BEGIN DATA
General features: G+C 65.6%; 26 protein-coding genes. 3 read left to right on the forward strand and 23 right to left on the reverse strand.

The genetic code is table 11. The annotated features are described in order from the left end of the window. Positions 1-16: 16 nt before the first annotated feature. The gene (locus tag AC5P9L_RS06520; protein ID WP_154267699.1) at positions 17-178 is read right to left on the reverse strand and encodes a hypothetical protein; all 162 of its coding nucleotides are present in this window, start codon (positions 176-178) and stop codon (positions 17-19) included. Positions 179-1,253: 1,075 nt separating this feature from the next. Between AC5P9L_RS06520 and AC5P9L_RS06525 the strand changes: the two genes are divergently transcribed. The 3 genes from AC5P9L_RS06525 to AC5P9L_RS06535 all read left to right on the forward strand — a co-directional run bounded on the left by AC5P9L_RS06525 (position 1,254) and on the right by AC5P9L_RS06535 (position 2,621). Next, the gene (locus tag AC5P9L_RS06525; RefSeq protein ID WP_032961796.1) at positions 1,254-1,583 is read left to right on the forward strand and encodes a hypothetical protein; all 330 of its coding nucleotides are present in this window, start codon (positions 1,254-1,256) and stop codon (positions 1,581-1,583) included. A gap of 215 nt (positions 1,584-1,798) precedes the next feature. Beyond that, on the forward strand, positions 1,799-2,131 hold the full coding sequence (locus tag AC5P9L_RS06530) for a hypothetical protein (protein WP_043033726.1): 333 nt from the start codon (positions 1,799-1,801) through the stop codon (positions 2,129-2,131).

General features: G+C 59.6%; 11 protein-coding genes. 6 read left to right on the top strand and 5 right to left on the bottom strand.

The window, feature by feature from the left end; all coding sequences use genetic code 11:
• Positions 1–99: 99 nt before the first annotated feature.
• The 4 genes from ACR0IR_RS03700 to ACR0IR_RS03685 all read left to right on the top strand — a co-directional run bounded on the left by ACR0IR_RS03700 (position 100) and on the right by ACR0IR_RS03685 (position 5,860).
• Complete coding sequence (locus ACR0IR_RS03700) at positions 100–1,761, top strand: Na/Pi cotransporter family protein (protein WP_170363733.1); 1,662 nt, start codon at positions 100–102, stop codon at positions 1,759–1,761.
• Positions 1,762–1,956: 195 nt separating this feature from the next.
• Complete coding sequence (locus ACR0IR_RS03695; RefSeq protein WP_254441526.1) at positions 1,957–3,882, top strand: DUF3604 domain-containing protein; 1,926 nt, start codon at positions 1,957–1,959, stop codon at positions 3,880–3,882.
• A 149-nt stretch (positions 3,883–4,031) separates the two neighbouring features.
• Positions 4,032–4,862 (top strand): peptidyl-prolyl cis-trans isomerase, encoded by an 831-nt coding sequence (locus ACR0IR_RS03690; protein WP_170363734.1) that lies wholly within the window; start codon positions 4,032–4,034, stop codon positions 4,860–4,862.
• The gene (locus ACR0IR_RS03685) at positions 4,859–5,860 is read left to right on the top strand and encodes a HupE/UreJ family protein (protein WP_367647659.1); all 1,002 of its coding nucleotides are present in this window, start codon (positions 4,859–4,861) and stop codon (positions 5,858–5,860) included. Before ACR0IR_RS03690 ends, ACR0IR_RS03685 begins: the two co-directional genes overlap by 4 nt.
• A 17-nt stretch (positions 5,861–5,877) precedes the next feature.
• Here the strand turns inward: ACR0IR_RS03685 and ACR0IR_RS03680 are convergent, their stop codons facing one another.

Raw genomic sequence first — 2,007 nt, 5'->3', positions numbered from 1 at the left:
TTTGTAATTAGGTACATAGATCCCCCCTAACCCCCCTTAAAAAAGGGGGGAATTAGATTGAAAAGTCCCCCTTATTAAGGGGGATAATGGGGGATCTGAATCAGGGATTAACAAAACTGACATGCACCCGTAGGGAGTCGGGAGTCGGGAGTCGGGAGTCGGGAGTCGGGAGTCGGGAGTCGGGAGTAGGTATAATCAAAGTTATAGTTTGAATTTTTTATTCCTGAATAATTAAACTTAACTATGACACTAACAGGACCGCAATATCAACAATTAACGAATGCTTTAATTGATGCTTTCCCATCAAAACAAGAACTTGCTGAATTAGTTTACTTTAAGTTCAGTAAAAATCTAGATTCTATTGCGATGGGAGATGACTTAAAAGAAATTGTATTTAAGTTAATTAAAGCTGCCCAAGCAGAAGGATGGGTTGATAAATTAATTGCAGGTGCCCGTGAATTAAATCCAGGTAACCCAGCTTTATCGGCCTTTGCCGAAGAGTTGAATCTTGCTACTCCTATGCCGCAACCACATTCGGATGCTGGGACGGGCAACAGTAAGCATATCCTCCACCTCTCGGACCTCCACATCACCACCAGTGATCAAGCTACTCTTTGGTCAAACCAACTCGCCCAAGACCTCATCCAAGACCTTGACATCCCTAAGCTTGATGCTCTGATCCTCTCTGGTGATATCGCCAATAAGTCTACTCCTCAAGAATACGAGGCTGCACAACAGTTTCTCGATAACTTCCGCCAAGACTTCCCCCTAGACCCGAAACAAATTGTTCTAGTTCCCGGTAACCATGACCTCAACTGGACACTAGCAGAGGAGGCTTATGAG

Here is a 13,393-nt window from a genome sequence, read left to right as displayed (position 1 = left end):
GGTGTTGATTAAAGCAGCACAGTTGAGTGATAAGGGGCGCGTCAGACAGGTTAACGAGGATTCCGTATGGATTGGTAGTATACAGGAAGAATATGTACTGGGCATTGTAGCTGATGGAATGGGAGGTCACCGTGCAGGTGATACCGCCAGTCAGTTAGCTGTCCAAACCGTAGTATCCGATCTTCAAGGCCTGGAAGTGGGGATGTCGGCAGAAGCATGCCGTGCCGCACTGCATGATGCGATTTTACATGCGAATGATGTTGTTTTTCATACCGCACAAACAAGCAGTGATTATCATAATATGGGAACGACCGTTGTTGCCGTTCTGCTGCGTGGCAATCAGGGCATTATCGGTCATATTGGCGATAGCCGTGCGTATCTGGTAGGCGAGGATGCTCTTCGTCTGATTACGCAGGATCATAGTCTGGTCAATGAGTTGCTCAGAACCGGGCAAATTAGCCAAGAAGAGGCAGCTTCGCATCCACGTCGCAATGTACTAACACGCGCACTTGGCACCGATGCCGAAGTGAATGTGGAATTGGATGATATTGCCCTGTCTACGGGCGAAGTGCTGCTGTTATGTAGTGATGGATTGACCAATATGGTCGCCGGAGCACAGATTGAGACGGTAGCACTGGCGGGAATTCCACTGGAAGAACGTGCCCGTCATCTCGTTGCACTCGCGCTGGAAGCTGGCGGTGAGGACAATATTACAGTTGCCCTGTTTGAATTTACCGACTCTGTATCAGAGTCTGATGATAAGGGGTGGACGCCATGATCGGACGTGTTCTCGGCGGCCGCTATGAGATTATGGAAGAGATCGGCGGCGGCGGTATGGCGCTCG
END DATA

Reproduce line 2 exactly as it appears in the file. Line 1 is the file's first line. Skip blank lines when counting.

The genetic code is table 11. The annotated features are described in order from the left end of the window. Positions 1-16: 16 nt before the first annotated feature. The gene (locus tag AC5P9L_RS06520; protein ID WP_154267699.1) at positions 17-178 is read right to left on the reverse strand and encodes a hypothetical protein; all 162 of its coding nucleotides are present in this window, start codon (positions 176-178) and stop codon (positions 17-19) included. Positions 179-1,253: 1,075 nt separating this feature from the next. Between AC5P9L_RS06520 and AC5P9L_RS06525 the strand changes: the two genes are divergently transcribed. The 3 genes from AC5P9L_RS06525 to AC5P9L_RS06535 all read left to right on the forward strand — a co-directional run bounded on the left by AC5P9L_RS06525 (position 1,254) and on the right by AC5P9L_RS06535 (position 2,621). Next, the gene (locus tag AC5P9L_RS06525; RefSeq protein ID WP_032961796.1) at positions 1,254-1,583 is read left to right on the forward strand and encodes a hypothetical protein; all 330 of its coding nucleotides are present in this window, start codon (positions 1,254-1,256) and stop codon (positions 1,581-1,583) included. A gap of 215 nt (positions 1,584-1,798) precedes the next feature. Beyond that, on the forward strand, positions 1,799-2,131 hold the full coding sequence (locus tag AC5P9L_RS06530) for a hypothetical protein (protein WP_043033726.1): 333 nt from the start codon (positions 1,799-1,801) through the stop codon (positions 2,129-2,131).